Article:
The ZIMBABWE Situation Our thoughts and prayers are with Zimbabwe
- may peace, truth and justice prevail.

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Sent: Thursday, June 30, 2005 1:21 AM
Subject: BTH: War Veterans leader speaks on police raids..then confronts his victim?

BEHIND THE HEADLINES
 
Thursday evening on the internet, Friday morning on Medium Wave (1197khz), thereafter on our internet archives.
 
War Veteran Leader, Jabulani Sibanda is the guest on the programme this week. Will his diminishing fortunes in Zanu PF affect his grip of the association? Were the war veterans consulted before the police operation 'Murambatsvina' was implememented? Is there a back door arrangement for war veterans to be compensated for their destroyed homes? Is it true the ZNLWVA want to combine forces with the Zimbabwe Liberators Peace Initiative, a rival war veterans faction?  The programme has an interesting end. After saying war veterans were free to join any political party of their choice including the MDC we secretly recorded a conversation between Jabulani Sibanda and the man he tortured while he was in prison, Remember Moyo an MDC security official (acquitted of murdering, Cain Nkala- a war veteran leader). A dramatic last 5 minutes is in store as the tortured confronts his torturer. The war veterans leader did not know the conversation was being recorded. Unethical? Maybe, but the truth is a rare commodity in Zimbabwe.
 
Lance Guma
Producer/Presenter
SW Radio Africa
+44-79-622-548-59
www.swradioafrica.com
 
SW Radio Africa is Zimbabwe's only independent radio station broadcasting from the United Kingdom. The station is staffed by exiled Zimbabwean journalists who because of harsh media laws cannot broadcast from home. Access broadcasts on Medium Wave -1197KHZ between 5-7am (Zimbabwean time) and 24 hours on the internet at www.swradioafrica.com. Broadcast archives are also available on our site.
 
 
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Zim Online
 
Squatter camp demolished under UN envoy's nose
Thu 30 June 2005
 

HARARE – Armed police yesterday demolished the sprawling Porta Farm squatter camp near Harare leaving more than 1 000 families homeless as United Nations envoy Anna Tibaijuka met President Robert Mugabe in the capital just 20km away.

Tibaijuka is in Zimbabwe to assess the impact of the mass evictions of poor families under Mugabe’s controversial urban clean-up drive that has attracted a chorus of condemnation from the UN, European Union, United States, Zimbabwean and international human rights groups.

Human rights lawyers were by last night still frantically trying to file an urgent application in court to bar the police from removing residents from Porta Farm where they were dumped 15 years ago by the government after another clean-up campaign carried out around Harare ahead of the 1991 Commonwealth Heads of Government meeting.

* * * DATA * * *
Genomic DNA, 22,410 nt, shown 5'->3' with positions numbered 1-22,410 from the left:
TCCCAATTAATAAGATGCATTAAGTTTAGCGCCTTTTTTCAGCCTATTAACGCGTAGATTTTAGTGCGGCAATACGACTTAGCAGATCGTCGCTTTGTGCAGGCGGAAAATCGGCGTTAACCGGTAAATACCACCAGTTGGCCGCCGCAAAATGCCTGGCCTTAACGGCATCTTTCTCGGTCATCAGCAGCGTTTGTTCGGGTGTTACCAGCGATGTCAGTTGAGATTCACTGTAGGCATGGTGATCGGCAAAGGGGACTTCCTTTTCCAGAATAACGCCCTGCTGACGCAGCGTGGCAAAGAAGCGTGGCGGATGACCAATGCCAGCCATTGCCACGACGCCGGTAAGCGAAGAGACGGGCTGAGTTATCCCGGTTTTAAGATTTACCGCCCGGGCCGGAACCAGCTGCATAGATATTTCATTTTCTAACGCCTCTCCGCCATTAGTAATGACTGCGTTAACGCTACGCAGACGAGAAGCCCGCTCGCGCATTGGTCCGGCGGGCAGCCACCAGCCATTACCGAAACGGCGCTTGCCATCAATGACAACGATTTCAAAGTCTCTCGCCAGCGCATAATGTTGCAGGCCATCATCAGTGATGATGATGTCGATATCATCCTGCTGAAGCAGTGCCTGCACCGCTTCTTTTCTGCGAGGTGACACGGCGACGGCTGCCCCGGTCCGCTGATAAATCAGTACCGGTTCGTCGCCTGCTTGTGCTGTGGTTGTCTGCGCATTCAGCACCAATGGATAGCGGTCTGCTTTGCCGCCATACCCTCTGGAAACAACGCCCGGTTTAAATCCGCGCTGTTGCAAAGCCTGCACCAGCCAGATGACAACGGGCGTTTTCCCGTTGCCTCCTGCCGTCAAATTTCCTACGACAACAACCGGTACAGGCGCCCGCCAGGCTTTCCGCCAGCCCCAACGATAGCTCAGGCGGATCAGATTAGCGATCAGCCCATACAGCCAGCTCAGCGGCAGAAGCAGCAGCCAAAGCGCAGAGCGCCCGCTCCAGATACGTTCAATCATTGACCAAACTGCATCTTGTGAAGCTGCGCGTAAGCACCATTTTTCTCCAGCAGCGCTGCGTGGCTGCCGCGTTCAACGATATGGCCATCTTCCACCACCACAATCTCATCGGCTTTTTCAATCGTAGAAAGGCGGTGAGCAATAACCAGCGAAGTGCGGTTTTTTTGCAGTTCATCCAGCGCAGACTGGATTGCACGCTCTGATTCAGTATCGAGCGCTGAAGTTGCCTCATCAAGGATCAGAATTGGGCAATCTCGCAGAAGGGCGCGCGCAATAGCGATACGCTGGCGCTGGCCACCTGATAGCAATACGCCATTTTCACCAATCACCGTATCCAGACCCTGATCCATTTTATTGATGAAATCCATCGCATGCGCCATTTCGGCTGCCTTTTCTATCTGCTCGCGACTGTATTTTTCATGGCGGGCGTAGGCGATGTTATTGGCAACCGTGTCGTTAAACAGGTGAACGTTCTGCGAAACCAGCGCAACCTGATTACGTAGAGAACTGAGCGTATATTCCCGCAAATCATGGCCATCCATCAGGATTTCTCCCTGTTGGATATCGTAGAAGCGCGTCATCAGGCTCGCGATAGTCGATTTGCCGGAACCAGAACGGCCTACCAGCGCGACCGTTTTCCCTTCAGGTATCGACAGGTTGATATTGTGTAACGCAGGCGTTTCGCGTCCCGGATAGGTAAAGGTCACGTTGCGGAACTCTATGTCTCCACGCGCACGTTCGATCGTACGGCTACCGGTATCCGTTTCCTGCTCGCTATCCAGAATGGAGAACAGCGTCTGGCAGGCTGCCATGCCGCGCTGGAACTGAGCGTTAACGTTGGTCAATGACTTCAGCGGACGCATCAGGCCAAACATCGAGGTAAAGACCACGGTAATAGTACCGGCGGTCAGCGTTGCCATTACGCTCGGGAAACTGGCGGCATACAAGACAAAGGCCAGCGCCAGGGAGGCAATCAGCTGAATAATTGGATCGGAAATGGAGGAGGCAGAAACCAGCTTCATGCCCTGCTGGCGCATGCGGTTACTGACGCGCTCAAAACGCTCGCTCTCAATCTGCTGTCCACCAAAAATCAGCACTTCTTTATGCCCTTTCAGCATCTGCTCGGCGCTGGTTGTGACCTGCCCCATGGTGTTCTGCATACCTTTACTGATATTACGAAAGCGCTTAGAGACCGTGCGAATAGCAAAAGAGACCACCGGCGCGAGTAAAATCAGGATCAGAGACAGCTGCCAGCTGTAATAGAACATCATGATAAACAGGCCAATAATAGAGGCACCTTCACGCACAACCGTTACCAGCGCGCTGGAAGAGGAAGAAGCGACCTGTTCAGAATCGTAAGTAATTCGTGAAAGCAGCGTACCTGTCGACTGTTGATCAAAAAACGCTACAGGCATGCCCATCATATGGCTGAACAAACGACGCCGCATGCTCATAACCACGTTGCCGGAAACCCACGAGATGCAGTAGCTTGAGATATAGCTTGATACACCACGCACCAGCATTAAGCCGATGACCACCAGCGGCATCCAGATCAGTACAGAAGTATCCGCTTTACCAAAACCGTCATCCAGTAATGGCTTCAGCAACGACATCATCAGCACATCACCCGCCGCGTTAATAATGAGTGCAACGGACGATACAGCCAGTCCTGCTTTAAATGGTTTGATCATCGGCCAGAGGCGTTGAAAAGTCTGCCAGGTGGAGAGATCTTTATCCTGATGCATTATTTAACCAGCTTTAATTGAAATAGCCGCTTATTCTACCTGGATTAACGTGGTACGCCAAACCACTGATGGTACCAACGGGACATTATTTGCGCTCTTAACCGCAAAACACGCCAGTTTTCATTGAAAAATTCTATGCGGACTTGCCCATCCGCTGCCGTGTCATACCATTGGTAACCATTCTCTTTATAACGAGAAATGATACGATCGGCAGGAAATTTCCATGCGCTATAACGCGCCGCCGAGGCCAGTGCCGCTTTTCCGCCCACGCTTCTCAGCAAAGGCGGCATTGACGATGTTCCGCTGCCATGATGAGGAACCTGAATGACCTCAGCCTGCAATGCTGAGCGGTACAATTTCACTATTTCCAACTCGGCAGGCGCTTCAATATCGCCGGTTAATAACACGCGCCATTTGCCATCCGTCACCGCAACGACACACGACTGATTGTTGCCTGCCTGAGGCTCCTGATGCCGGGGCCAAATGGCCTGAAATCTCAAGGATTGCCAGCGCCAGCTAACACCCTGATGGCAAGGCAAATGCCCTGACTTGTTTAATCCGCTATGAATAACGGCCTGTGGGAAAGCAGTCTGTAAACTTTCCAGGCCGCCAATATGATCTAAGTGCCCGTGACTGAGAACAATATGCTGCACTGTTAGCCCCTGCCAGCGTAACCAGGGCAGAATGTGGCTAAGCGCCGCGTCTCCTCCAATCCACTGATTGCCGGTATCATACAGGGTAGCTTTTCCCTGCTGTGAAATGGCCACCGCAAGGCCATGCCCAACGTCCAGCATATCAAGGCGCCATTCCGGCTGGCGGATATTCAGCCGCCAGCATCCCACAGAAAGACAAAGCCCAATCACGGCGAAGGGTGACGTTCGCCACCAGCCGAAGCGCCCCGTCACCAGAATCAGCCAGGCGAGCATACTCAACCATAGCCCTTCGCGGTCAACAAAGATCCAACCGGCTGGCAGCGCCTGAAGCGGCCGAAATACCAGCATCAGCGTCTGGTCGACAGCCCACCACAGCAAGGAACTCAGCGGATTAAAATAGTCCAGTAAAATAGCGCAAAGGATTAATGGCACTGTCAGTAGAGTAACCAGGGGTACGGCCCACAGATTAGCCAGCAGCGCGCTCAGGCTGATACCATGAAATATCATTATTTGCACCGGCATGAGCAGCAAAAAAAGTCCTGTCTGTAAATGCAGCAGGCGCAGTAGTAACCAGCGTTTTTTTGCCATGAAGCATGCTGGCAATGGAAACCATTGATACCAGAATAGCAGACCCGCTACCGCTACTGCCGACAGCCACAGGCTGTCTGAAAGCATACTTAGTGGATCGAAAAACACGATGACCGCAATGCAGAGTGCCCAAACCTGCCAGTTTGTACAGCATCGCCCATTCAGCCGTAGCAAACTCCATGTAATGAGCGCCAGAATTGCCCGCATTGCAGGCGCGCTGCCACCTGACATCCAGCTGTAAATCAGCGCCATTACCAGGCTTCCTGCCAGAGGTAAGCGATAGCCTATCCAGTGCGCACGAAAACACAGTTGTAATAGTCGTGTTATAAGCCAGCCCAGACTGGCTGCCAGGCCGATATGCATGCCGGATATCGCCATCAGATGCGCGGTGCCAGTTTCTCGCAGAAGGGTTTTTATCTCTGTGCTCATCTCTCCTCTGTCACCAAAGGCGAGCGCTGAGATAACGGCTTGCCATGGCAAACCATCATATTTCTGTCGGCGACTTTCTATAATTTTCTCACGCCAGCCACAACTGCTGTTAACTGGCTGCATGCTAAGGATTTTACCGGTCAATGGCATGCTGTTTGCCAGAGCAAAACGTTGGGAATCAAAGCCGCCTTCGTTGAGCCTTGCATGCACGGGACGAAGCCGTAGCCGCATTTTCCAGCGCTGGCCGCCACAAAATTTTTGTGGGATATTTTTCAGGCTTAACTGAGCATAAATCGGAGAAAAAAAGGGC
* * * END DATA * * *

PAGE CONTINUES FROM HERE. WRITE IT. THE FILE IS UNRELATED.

"We are filing an urgent application to stop the evictions," the Zimbabwe Lawyers for Human Rights’ Rangu Nyamurundira told ZimOnline.


RESIDENTS watch in horror as police demolish their homes in Harare. The "clean up" campaign moved on to Porta Farm squatter camp yesterday.


Ten years ago, the Porta families were able to obtain a High Court order barring the government from evicting them from the place. But the families appeared to have been caught by surprise this time round when police and bulldozers suddenly descended on the camp that the government had since last month skipped as it demolished several other shanty towns around Harare.

More than 1 050 primary school children and 400 high school students who attend school at the camp will have to drop out if evicted with their families.

Earlier in the day, Tibaijuka told journalists after her meeting with Mugabe that she had had a “good discussion” with the Zimbabwean leader, who insists the clean-up campaign that has made close to a million people homeless is vital to restore the beauty of Zimbabwe’s cities and to smash an illegal black market for basic goods and foreign currency in short supply in the country.

Mugabe speaking separately to journalists, said he had told Tibaijuka that his government had exercised restraint postponing the clean-up operation until after Zimbabwe’s general election last March because the government did not want to appear to be destabilising the opposition’s urban support base.

The President said he had also told the UN envoy that his cash-strapped government would somehow find resources for a US$300 million programme to build houses for evicted families between now and 2010. Mugabe said Tibaijuka had been “quite receptive” to his explanations.

As Tibaijuka headed for Harare’s Mbare suburb straight after talks with Mugabe to go and inspect huge informal market and industry sites there razed down by the police in the past four weeks, police were burning down Porta farm and bundling families into trucks for relocation to an overcrowded holding camp at Caledonia Farm, east of the capital.

"We have been given until 6pm to move out or risk our belongings being burnt together with our houses," said a distraught Jonas Matereke, who has lived at Porta Farm since 1991.